Pain: it seems almost inevitable if you want to perform well. It can be either pain from exhaustion, from the burning in your muscles, or from injuries you sustain during BJJ. Dealing with pain can be hard, since our instinct is to shy away from pain. When you cut your finger, you stop cutting. When you burn your hand, you take it out of the oven. But when your muscles are burning during a match, you want to keep on going. This can be difficult and mentally challenging. Sports psychologist Daniëlle Vermeulen from Animo Sportpsychologie has some answers on how to deal with pain.
Pain is a signal your body gives you, telling you to stop. To take it easy. Te recuperate. But in competition, you don’t have time to take it easy or recuperate if you want to perform well. To be noted, there are various types of pain that you shouldn’t ignore, so make sure not to break yourself. That can be a challenge for the enthusiastic athlete, I know! You often do feel in your gut when you are crossing a line and when you should stop to avoid prolonged injury, so sometimes it’s better to think twice if you want to keep on going. However, there are certain types of pain you do want to ignore to perform well, like burning in your muscles or exhaustion. How do you do this?
How do I deal with pain?
When you feel pain, that is often all you can think about. Some people try thinking ‘I don’t want to think about the pain’, but that never works since you’re still focused on it. These three tips might help you to work through the pain in your next training or competition:
In a way, it is very healthy to focus on something that hurts, but in training or competition you sometimes want to ignore it for as long as you can to get more out of it. One simple way of doing this is to think about something else entirely. When you focus on the pain, you focus on something that is happening internally. By focusing on something external, like your opponent, fellow athletes or music, you take your mind off the pain. This does have a downside however, since there’s the risk of getting so distracted that your mind is not in the game anymore.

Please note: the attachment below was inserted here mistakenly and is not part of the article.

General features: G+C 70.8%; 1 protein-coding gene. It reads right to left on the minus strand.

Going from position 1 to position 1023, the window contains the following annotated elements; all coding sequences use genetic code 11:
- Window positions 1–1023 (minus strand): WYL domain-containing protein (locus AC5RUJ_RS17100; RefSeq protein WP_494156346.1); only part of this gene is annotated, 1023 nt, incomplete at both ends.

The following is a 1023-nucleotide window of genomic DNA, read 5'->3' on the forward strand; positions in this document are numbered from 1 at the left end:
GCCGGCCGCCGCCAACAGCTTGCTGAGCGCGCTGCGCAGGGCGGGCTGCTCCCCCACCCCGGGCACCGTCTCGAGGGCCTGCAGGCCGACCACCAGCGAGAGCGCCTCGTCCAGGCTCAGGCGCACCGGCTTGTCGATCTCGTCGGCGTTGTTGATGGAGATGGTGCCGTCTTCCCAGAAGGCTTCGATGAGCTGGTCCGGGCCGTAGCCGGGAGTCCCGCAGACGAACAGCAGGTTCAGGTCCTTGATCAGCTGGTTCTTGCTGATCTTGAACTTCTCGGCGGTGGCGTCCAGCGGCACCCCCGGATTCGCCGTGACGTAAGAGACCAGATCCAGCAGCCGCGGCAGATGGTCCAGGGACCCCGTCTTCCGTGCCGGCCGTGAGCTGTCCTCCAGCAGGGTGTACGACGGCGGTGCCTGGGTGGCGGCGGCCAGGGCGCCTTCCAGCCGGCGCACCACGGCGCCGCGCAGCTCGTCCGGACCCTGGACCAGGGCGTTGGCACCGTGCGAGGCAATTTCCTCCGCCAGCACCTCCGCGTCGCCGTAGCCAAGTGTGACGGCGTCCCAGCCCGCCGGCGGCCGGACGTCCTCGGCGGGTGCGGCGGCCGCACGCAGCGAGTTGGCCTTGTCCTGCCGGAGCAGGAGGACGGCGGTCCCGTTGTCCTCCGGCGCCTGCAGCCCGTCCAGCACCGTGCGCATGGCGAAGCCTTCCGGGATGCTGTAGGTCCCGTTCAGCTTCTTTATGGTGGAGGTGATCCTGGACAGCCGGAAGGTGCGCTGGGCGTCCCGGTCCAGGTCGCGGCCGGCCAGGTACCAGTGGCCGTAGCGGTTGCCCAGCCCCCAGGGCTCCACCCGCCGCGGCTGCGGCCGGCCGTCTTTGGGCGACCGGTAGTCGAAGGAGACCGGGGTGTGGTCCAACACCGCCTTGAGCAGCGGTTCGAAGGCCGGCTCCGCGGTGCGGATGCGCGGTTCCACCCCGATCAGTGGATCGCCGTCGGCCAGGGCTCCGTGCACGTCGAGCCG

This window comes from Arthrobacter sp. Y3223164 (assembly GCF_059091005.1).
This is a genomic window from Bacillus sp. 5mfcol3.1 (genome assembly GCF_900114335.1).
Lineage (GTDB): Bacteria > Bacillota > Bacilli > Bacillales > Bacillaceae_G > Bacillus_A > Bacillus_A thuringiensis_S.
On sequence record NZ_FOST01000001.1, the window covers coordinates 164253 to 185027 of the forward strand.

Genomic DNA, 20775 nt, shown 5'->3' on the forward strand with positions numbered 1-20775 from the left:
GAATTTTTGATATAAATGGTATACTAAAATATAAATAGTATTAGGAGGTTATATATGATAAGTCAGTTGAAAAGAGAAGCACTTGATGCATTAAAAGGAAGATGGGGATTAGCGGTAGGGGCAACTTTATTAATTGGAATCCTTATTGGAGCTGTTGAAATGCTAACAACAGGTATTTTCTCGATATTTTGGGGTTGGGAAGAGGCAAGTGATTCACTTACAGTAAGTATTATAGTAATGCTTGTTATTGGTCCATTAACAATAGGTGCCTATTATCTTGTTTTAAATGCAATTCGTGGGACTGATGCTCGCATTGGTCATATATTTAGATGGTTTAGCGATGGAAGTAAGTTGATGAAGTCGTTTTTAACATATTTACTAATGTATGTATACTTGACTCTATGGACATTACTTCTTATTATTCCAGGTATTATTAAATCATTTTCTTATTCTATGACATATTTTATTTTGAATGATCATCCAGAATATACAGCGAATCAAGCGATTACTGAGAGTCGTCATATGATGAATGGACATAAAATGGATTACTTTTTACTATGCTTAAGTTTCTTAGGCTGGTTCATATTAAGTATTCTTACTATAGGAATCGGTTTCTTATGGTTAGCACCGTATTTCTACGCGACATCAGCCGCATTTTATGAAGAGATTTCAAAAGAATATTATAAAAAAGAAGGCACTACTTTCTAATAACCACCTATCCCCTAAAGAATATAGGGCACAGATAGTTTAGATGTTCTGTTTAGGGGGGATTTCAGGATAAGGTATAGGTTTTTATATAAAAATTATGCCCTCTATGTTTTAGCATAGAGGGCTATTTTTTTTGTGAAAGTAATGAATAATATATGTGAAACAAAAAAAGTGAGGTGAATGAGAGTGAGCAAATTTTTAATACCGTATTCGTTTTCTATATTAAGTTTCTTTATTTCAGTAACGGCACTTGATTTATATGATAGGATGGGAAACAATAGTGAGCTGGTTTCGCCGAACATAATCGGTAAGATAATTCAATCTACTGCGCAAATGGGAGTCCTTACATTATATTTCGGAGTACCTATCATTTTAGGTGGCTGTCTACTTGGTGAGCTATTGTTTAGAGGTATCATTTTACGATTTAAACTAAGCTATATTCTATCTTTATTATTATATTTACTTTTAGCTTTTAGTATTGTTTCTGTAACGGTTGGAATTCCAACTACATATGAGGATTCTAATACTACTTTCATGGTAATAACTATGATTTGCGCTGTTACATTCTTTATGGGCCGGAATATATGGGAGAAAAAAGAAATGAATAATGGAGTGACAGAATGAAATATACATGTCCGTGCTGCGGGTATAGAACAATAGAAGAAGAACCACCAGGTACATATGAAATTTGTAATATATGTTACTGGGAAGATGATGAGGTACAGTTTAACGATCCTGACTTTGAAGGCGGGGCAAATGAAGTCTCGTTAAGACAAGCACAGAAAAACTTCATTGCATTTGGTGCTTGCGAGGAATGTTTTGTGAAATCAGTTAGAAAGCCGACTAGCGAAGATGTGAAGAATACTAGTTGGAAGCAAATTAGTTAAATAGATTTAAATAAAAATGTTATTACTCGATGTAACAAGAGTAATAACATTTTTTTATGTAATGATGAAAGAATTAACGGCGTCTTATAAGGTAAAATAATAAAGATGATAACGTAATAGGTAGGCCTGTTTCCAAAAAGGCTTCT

2) Focus on something relevant to your performance
Finding some form of distraction in the outside world can help take your mind off things during practice, but when you want to beat your opponent, you want to stay focused. It can happen that you notice it doesn’t help to be distracted by something completely different. It might work better to focus on things that are relevant to your performance. One of the most ideal things to focus on is your technique. What steps do you take to set up the next sweep? What do your hands do, what does your body do? By focusing on specific aspects of your technique, you take your mind off the pain, and at the same time you’re doing something that helps your performance. When your mind is filled up with useful technique points to focus on, there is no more room for pain. It works best if you already think of the technique points you want to focus on before competition, so you won’t have to do it while you are competing.
3) Formulate the pain in a positive way
Pain can lead to a lot of negative and annoying thoughts: ‘I’m not gonna make it’, ‘I’m too exhausted’, or ‘I can’t do this’. Often, it is not the pain that makes you perform less, but it’s the thoughts that make you decide to give in to the pain and stop trying. Therefore, it can help you to think about the pain in a different way. Doesn’t pain also mean that you are ‘Giving it your everything’?, or that you are ‘Working incredibly hard’? By thinking about the pain in a positive way, it will help you to keep on going and really give it your all!
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